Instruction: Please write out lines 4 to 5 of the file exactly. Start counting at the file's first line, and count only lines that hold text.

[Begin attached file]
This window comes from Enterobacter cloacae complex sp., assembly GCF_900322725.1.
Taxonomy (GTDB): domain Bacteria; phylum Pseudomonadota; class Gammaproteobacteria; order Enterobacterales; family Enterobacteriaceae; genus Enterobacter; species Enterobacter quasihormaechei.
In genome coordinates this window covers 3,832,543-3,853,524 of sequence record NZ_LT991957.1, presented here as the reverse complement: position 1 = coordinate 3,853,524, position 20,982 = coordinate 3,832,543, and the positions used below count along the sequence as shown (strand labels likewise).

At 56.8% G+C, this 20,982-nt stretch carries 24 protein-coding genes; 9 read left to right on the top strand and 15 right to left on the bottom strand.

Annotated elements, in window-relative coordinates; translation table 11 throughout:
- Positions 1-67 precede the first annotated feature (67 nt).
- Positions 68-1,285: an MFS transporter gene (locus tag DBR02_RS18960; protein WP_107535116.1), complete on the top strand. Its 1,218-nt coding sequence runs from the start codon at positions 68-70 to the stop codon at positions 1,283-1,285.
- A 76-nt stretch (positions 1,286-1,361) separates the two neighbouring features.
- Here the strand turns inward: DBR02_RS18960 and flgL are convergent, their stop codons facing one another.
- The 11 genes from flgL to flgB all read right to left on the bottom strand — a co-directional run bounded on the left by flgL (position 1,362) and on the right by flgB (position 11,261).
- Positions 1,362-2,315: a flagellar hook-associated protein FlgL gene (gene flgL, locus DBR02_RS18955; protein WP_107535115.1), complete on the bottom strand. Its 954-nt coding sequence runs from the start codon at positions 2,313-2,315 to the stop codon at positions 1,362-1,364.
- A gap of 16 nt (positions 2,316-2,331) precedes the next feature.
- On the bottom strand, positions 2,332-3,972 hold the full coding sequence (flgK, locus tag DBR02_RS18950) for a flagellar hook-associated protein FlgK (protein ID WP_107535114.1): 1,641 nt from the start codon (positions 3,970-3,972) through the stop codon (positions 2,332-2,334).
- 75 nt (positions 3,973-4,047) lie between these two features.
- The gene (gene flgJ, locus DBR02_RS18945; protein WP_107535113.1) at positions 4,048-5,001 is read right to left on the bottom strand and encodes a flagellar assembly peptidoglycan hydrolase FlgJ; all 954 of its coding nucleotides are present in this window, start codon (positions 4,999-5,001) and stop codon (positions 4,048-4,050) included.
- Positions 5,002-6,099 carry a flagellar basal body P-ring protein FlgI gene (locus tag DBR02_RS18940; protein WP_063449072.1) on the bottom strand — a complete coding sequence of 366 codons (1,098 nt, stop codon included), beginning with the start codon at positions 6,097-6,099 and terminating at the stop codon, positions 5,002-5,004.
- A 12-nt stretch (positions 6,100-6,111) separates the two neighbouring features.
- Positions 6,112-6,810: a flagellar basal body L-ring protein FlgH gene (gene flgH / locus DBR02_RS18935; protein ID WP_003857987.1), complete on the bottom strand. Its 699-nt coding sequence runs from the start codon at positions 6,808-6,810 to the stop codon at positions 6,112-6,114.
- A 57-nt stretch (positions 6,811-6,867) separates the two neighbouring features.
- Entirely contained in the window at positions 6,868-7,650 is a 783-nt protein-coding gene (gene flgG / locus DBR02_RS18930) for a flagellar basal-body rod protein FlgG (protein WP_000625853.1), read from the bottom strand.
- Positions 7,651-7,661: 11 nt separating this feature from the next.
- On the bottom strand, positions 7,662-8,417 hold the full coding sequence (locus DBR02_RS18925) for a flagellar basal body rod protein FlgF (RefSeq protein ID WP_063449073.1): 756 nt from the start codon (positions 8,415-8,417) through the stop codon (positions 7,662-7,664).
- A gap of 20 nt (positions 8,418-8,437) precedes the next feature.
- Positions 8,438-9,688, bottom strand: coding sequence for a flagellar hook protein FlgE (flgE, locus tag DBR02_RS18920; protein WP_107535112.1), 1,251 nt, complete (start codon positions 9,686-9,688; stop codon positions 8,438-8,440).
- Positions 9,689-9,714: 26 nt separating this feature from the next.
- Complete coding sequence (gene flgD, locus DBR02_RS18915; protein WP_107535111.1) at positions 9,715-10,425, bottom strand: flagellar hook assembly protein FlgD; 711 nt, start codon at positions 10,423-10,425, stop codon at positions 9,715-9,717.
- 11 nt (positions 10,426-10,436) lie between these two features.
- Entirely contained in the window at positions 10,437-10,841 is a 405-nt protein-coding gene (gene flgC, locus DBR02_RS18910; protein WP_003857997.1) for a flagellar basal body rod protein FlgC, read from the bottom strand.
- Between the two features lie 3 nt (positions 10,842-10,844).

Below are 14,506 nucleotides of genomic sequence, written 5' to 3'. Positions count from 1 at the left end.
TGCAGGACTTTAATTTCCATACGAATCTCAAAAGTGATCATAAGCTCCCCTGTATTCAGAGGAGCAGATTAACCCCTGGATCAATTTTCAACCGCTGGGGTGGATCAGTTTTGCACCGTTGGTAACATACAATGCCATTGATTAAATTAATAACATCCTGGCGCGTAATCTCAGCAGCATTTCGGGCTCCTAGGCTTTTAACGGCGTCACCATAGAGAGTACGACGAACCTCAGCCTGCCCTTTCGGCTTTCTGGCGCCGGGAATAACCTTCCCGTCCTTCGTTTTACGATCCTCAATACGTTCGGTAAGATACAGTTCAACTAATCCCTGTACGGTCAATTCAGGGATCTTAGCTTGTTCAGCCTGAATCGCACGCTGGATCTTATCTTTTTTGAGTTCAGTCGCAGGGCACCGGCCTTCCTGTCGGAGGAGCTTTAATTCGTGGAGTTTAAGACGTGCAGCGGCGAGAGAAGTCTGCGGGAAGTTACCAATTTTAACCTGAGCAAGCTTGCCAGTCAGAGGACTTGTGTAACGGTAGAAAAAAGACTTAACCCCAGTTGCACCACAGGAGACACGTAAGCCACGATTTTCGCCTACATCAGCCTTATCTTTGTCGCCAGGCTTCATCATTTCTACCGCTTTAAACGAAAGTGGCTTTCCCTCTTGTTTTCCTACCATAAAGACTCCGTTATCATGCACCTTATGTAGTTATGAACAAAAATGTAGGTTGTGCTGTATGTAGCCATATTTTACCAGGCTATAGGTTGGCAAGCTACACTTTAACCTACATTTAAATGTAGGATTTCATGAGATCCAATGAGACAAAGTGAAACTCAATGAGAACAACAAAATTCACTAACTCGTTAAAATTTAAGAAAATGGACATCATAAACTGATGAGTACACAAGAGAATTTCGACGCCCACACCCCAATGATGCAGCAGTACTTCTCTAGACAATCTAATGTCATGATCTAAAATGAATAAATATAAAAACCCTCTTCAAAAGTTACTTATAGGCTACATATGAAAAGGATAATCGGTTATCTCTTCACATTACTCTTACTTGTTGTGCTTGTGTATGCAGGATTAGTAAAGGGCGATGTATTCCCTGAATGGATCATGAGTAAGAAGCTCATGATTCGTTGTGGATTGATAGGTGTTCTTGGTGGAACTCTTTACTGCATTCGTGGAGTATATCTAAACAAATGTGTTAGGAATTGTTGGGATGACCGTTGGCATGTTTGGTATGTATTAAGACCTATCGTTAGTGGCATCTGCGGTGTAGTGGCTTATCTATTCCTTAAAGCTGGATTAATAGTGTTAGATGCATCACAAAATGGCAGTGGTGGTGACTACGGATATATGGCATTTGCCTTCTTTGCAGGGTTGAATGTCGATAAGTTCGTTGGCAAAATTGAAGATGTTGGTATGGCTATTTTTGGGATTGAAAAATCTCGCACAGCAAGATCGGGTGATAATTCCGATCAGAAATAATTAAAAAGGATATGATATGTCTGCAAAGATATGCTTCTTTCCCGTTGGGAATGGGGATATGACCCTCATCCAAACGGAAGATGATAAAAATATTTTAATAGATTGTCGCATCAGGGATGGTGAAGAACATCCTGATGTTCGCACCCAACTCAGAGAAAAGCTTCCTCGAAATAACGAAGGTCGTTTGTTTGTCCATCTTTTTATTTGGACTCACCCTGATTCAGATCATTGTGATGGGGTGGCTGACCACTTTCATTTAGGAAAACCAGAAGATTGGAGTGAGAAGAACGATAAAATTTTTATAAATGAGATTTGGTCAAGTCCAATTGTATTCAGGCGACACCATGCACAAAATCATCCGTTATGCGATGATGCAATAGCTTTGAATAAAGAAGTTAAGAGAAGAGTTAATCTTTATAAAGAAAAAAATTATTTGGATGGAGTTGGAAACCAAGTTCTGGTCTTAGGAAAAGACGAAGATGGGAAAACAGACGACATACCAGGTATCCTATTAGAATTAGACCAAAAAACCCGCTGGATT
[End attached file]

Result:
At 56.8% G+C, this 20,982-nt stretch carries 24 protein-coding genes; 9 read left to right on the top strand and 15 right to left on the bottom strand.

Annotated elements, in window-relative coordinates; translation table 11 throughout: